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"Horrors of the Harvest" presented at the Future Farmers of America Convention

Kisha Shelton, University of Georgia

The Office of Public Affairs and Education (OPAE) of the American Phytopathological Society (APS) presented an exhibit at the Future Farmers of America (FFA) Agricultural Career Show in Louisville, KY, in October 2002. The primary goal was to increase student awareness of and interest in plant pathology as a viable and fulfilling career choice.

Kimberly Gwinn, Sharon Greene, and David Trently, who represented APS, followed the Halloween theme by presenting the "ghoulish" side of plant pathology. Students learned about plant diseases at the APS "Horrors of the Harvest" exhibit, which displayed specimens of corn smut, crown gall, Armillaria, and fruit mummies. The APS "Ghoul Drool" exhibit provided a unique opportunity for students to isolate DNA and sparked many conversations and discussions on genetic engineering.

The 2002 show was the largest in the FFA's history, and the APS booth was busy throughout the show. The APS booth had an excellent representation of interested students and the representatives were pleased to have so many opportunities to discuss plant pathology and plant pathology career options with students.

Educators also found the APS booth to be helpful. APS representatives passed out information on the APSnet Education Center, in which the teachers expressed a lot of interest, particularly in the K-12 lessons that are outlined on APSnet. The exhibit poster "Plants Get Sick Too" was especially popular, catching the attention of students and teachers alike.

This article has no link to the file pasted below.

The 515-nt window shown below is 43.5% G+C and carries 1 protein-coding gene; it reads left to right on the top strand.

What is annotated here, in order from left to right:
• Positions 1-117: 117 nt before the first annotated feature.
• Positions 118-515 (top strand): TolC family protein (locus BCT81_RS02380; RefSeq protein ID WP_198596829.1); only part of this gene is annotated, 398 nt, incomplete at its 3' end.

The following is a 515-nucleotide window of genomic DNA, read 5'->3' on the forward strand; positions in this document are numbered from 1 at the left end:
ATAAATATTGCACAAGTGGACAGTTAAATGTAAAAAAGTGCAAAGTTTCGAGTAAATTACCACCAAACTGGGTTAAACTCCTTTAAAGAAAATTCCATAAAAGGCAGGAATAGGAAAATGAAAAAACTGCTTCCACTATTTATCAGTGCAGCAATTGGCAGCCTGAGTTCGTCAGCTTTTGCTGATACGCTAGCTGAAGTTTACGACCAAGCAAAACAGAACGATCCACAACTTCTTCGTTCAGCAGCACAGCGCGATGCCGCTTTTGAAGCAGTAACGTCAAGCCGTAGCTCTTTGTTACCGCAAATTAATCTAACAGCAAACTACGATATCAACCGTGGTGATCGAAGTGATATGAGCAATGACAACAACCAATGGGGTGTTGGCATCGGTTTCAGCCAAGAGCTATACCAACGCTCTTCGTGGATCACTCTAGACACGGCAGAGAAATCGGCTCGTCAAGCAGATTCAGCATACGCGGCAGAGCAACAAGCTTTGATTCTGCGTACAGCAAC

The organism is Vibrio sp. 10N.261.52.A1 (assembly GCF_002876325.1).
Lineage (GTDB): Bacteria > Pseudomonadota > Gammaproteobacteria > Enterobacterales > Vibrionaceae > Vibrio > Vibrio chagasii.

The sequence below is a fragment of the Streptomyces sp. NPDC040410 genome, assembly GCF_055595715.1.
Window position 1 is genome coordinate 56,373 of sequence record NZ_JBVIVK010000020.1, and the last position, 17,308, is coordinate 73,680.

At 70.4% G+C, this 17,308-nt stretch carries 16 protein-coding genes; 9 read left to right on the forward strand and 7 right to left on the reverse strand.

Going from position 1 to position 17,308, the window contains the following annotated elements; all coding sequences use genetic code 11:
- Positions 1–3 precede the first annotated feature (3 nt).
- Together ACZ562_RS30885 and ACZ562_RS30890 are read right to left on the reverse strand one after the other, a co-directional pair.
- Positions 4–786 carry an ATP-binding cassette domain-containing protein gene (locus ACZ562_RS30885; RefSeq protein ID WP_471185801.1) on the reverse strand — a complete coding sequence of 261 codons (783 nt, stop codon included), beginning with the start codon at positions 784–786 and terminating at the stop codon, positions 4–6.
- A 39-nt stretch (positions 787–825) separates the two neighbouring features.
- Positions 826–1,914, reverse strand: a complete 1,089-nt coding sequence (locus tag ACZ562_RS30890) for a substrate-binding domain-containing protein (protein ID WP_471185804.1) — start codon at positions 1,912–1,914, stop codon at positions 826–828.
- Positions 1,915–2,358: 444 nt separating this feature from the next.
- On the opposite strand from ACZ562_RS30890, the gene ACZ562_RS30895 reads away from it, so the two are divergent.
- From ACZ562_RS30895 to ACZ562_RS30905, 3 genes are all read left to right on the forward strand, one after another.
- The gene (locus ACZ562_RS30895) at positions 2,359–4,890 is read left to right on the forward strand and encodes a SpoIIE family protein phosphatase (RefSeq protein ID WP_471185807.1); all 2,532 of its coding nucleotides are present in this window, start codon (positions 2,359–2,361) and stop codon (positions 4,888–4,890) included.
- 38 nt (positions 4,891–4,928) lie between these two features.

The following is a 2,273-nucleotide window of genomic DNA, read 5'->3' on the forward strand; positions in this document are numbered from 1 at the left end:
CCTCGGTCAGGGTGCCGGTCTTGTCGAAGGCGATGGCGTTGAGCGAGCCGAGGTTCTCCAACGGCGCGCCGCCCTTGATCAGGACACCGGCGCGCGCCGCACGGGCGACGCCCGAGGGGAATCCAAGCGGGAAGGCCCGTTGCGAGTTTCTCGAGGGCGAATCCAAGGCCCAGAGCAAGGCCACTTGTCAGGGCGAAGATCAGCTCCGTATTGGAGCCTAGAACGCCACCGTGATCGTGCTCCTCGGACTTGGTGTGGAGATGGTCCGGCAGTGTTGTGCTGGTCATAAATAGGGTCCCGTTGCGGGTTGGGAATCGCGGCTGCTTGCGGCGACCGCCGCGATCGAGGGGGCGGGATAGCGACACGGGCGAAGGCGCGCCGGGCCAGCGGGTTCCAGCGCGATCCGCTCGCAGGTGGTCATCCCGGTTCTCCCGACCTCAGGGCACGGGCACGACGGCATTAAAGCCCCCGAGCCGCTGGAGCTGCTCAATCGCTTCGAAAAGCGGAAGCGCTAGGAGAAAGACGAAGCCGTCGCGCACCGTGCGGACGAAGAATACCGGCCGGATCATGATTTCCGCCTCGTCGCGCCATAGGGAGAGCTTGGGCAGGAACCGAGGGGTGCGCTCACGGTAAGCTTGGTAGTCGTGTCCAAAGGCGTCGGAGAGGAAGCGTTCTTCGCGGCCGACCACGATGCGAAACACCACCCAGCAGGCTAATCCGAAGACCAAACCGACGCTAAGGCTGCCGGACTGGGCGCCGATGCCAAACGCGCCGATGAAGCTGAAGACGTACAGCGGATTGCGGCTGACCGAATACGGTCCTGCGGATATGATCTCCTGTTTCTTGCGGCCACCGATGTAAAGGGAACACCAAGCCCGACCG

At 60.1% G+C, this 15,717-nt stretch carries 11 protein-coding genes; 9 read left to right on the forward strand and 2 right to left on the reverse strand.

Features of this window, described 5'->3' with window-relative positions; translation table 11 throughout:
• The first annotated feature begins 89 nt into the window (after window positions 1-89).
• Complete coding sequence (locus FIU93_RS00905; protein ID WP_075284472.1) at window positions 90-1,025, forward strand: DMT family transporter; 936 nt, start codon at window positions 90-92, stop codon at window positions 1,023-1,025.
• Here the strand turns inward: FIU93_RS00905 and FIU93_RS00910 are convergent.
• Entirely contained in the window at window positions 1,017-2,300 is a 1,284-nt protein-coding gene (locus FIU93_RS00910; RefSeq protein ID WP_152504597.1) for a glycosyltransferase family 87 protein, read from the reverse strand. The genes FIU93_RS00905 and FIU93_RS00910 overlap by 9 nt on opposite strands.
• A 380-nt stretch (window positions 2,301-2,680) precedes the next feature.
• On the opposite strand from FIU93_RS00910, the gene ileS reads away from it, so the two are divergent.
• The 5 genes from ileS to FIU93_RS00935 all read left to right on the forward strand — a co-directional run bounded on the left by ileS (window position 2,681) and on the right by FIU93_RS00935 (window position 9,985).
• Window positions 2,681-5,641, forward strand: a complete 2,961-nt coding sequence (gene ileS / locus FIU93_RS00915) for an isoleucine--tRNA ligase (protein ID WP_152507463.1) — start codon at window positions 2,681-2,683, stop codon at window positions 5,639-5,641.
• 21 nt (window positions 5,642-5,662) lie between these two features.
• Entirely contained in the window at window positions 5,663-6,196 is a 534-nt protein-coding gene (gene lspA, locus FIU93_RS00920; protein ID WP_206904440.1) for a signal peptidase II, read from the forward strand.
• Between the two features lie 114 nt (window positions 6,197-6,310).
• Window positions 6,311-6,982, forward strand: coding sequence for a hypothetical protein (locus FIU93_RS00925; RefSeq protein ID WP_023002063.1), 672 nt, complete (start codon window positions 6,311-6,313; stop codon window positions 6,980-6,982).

APS has made plans to present another exhibit at the 2003 FFA show, which will take place in Louisville KY from October 29 to November 1. Kisha Shelton and others from Georgia will represent APS at this year's convention. Although a theme for the hands-on demonstrations has yet to be decided, they plan on building on last year's "ghoulish" side of plant pathology.

Materials about the APSnet Education Center will be available to educators who express an interest in plant pathology. For more information about registration, see the FFA website:

Be sure to look for the APS booth if you attend.

Roses are without much doubt the favorite flower in most gardens in the U.S.A. A common problem for many gardeners is what often appears as a white powdery substance on the upper surface of the leaves of many varieties.
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